Friday, August 31, 2012

Two Evidences?

Our oldest son recently took me on an excursion to show me a back-woods trail that goes around the lake here on the campus of Columbia International University. While I instantly began planning how to incorporate this trail into my workout regimen, I was delighted by the sights, sounds and smells of the woods. I ran the trail it for the first time yesterday and though it was the most challenging track I’ve taken yet, I am most delighted that I don’t have to choke on the traffic exhaust as I usually run along the road.

I spoke with a friend recently about the trail and he discouraged using it because of the stones, spider webs and branches. When I ran it yesterday, for the first time in my life, I’ve never been so delighted to run head-on through a spider web. Instead of being repulsed (I loathe bugs), I was awed how all creation moves in a cosmic dance according to the design and to the delight of the Creator: the lights and shadows of the woods; the variant temperatures and humidity at various elevations; the range of smells introduced by various animals whose footprints are everywhere on the high places; the colors and textures; the view of the valleys and thunderheads billowing floating seas overhead.

This experience has been coupled with a realization that those who trust their Creator, holding forth that all things have a personal beginning and those who do not trust their Creator, holding forth that all things have always existed with no personal beginning and develop through evolutionary processes: both groups have the same evidence. The evolutionary scientist has no more evidence than the creation scientist. The most crucial difference between the two rests on the starting point: the evolutionist begins and ends with the evidence itself while the creationist begins with the personal source of the evidence.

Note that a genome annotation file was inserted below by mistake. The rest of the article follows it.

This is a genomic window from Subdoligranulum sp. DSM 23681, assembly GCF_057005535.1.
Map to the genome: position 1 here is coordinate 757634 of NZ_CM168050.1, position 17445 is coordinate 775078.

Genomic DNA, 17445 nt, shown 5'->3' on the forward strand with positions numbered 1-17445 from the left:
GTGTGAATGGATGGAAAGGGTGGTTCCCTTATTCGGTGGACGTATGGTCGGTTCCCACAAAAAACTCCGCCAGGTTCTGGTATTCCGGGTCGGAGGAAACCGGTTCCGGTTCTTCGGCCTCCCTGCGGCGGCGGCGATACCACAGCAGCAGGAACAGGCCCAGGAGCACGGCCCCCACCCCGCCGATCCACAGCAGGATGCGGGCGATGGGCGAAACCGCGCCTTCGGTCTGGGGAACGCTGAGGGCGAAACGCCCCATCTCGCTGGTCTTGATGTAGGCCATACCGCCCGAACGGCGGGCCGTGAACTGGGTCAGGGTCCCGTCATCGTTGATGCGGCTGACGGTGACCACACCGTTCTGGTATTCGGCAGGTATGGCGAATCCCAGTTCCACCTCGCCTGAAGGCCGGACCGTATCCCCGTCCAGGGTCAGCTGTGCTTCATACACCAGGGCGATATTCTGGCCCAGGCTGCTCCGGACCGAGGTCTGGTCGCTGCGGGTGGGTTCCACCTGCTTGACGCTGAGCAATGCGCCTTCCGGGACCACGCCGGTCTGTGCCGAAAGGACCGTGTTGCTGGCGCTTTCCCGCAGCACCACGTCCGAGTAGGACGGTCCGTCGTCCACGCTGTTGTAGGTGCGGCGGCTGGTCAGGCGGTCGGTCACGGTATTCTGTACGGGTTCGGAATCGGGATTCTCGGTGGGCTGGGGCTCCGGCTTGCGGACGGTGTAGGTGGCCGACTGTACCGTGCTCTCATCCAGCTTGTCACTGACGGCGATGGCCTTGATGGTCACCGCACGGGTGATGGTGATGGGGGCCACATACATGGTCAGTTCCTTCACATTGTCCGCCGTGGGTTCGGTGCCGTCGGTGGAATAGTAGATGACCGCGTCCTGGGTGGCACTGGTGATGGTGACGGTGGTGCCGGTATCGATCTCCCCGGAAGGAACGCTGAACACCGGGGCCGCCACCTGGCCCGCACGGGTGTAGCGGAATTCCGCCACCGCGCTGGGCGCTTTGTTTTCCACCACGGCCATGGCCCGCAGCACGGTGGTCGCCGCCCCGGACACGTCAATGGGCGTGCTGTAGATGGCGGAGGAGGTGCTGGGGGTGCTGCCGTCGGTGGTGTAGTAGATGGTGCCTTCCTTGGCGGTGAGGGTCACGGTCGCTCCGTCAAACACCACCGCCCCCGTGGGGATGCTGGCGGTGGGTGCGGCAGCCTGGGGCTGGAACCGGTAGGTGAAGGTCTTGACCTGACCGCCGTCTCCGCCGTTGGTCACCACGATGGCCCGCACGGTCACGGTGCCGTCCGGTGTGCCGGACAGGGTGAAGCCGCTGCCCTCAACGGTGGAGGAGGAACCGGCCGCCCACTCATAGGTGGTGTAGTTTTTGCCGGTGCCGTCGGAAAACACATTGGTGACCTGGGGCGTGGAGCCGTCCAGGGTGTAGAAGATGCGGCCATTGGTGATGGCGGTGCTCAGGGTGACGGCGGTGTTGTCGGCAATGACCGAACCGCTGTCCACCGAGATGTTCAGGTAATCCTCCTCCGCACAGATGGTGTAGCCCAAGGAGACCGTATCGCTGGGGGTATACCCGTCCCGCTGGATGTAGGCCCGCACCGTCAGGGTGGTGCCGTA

Listen carefully to Bill Nye, the Science Guy talk about the two worldviews where he concludes “In another couple of centuries that worldview [Creation], I’m sure will be . . . just won’t exist. There’s no evidence for it.”

First, Mr. Nye's comment is a mere echo of statements that have been made for centuries (that Christianity will not last, in this case, "creationism" specifically). The evidence of Christianity's longevity speaks otherwise (just ask Voltaire). Second, “evidence” is not so easily removed. We are not discussion two different evidences. We are down to interpretations of the evidence from two viewpoints, or worldviews. There must be another viewpoint, otherwise Neil Armstrong could not have taken this picture from the Eagle Lunar Module.

[I wonder how many scientist are frustrated over the many things they cannot recreate in the lab, for the sake of science?]

Often we think of evidence as that which is left at a crime scene. If we remove the personal source, then Colonel Mustard could not have been in the Library with the pistol. The murder "just happened." Consider the implications: every criminal should go free because crimes just happen out of nowhere, out of nothing. Besides, who has the right to demand accountability?

I am honestly curious: If you hold the evolutionary theory, how do you enjoy your environment knowing that nature is against the weak? Also, what is your relationship with anything you have made?

Running up and down steep hills is not high on my list of enjoyment, but the journey is exhilarating. Slogging up into the quite woods and pumping fresh air in and out of my lungs is most enjoyable because I know these things point to our Creator, who loves us.

. . . turn from these useless things to the living God, who made the heaven, the earth, the sea, and all things that are in them, who in bygone generations allowed all nations to walk in their own ways. Nevertheless He did not leave Himself without a witness, in that He did good, gave us rain from heaven and fruitful seasons, filling our hearts with food and gladness.” (Acts 14:15-17)

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